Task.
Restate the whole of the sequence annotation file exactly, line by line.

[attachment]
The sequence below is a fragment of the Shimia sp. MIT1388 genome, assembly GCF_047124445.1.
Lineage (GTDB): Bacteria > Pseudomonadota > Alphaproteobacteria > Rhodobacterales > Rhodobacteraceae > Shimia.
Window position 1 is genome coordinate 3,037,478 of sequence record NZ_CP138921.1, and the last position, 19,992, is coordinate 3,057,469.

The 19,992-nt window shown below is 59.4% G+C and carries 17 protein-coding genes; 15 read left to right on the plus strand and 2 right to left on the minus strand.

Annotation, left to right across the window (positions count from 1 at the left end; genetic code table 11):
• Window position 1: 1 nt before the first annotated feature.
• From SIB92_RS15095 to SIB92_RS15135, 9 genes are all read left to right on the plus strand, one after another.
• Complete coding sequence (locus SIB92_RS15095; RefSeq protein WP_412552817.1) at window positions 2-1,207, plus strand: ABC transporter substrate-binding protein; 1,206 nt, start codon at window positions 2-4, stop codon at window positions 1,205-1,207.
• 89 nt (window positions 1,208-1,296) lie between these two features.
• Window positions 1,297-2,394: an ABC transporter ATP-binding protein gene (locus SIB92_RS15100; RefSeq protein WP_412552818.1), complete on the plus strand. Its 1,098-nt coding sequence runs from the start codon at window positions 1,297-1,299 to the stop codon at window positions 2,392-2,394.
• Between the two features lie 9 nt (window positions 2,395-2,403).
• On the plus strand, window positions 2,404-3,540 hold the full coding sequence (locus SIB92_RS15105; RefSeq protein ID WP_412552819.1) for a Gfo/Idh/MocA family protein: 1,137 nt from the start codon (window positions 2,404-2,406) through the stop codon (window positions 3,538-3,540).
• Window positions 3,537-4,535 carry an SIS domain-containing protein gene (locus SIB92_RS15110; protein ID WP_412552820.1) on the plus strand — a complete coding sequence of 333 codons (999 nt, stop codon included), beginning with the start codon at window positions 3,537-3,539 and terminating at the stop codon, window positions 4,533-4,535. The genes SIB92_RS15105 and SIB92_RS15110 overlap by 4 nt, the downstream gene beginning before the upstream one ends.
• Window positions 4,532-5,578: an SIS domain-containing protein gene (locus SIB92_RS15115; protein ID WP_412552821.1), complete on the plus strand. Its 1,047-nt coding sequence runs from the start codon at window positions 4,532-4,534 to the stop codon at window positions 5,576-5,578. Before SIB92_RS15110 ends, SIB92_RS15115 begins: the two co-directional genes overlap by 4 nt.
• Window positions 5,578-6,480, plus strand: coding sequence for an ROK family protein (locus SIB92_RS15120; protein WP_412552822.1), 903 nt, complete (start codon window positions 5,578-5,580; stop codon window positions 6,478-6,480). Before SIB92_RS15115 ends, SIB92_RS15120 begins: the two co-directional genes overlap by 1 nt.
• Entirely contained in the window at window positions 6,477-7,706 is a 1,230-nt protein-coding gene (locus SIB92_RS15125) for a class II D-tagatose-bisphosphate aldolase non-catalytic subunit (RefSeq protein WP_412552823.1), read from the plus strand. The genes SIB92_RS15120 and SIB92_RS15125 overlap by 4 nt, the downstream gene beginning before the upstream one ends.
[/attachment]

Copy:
The sequence below is a fragment of the Shimia sp. MIT1388 genome, assembly GCF_047124445.1.
Lineage (GTDB): Bacteria > Pseudomonadota > Alphaproteobacteria > Rhodobacterales > Rhodobacteraceae > Shimia.
Window position 1 is genome coordinate 3,037,478 of sequence record NZ_CP138921.1, and the last position, 19,992, is coordinate 3,057,469.

The 19,992-nt window shown below is 59.4% G+C and carries 17 protein-coding genes; 15 read left to right on the plus strand and 2 right to left on the minus strand.

Annotation, left to right across the window (positions count from 1 at the left end; genetic code table 11):
• Window position 1: 1 nt before the first annotated feature.
• From SIB92_RS15095 to SIB92_RS15135, 9 genes are all read left to right on the plus strand, one after another.
• Complete coding sequence (locus SIB92_RS15095; RefSeq protein WP_412552817.1) at window positions 2-1,207, plus strand: ABC transporter substrate-binding protein; 1,206 nt, start codon at window positions 2-4, stop codon at window positions 1,205-1,207.
• 89 nt (window positions 1,208-1,296) lie between these two features.
• Window positions 1,297-2,394: an ABC transporter ATP-binding protein gene (locus SIB92_RS15100; RefSeq protein WP_412552818.1), complete on the plus strand. Its 1,098-nt coding sequence runs from the start codon at window positions 1,297-1,299 to the stop codon at window positions 2,392-2,394.
• Between the two features lie 9 nt (window positions 2,395-2,403).
• On the plus strand, window positions 2,404-3,540 hold the full coding sequence (locus SIB92_RS15105; RefSeq protein ID WP_412552819.1) for a Gfo/Idh/MocA family protein: 1,137 nt from the start codon (window positions 2,404-2,406) through the stop codon (window positions 3,538-3,540).
• Window positions 3,537-4,535 carry an SIS domain-containing protein gene (locus SIB92_RS15110; protein ID WP_412552820.1) on the plus strand — a complete coding sequence of 333 codons (999 nt, stop codon included), beginning with the start codon at window positions 3,537-3,539 and terminating at the stop codon, window positions 4,533-4,535. The genes SIB92_RS15105 and SIB92_RS15110 overlap by 4 nt, the downstream gene beginning before the upstream one ends.
• Window positions 4,532-5,578: an SIS domain-containing protein gene (locus SIB92_RS15115; protein ID WP_412552821.1), complete on the plus strand. Its 1,047-nt coding sequence runs from the start codon at window positions 4,532-4,534 to the stop codon at window positions 5,576-5,578. Before SIB92_RS15110 ends, SIB92_RS15115 begins: the two co-directional genes overlap by 4 nt.
• Window positions 5,578-6,480, plus strand: coding sequence for an ROK family protein (locus SIB92_RS15120; protein WP_412552822.1), 903 nt, complete (start codon window positions 5,578-5,580; stop codon window positions 6,478-6,480). Before SIB92_RS15115 ends, SIB92_RS15120 begins: the two co-directional genes overlap by 1 nt.
• Entirely contained in the window at window positions 6,477-7,706 is a 1,230-nt protein-coding gene (locus SIB92_RS15125) for a class II D-tagatose-bisphosphate aldolase non-catalytic subunit (RefSeq protein WP_412552823.1), read from the plus strand. The genes SIB92_RS15120 and SIB92_RS15125 overlap by 4 nt, the downstream gene beginning before the upstream one ends.